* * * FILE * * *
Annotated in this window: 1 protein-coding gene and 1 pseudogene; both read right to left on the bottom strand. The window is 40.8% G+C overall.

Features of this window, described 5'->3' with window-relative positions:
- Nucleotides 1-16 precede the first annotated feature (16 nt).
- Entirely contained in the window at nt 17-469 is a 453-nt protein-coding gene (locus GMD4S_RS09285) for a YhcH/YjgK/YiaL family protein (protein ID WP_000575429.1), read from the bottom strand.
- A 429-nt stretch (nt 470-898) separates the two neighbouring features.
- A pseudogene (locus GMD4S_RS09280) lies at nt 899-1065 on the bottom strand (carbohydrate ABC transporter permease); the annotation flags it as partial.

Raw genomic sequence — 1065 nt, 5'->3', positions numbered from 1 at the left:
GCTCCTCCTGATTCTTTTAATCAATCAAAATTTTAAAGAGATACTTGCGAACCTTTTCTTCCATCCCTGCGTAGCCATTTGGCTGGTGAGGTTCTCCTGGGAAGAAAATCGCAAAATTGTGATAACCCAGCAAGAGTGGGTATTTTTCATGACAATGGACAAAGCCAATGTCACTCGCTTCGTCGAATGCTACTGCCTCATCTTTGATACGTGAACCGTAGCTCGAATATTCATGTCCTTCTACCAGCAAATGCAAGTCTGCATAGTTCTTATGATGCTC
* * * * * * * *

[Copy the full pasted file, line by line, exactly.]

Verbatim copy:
Annotated in this window: 1 protein-coding gene and 1 pseudogene; both read right to left on the bottom strand. The window is 40.8% G+C overall.

Features of this window, described 5'->3' with window-relative positions:
- Nucleotides 1-16 precede the first annotated feature (16 nt).
- Entirely contained in the window at nt 17-469 is a 453-nt protein-coding gene (locus GMD4S_RS09285) for a YhcH/YjgK/YiaL family protein (protein ID WP_000575429.1), read from the bottom strand.
- A 429-nt stretch (nt 470-898) separates the two neighbouring features.
- A pseudogene (locus GMD4S_RS09280) lies at nt 899-1065 on the bottom strand (carbohydrate ABC transporter permease); the annotation flags it as partial.

Raw genomic sequence — 1065 nt, 5'->3', positions numbered from 1 at the left:
GCTCCTCCTGATTCTTTTAATCAATCAAAATTTTAAAGAGATACTTGCGAACCTTTTCTTCCATCCCTGCGTAGCCATTTGGCTGGTGAGGTTCTCCTGGGAAGAAAATCGCAAAATTGTGATAACCCAGCAAGAGTGGGTATTTTTCATGACAATGGACAAAGCCAATGTCACTCGCTTCGTCGAATGCTACTGCCTCATCTTTGATACGTGAACCGTAGCTCGAATATTCATGTCCTTCTACCAGCAAATGCAAGTCTGCATAGTTCTTATGATGCTC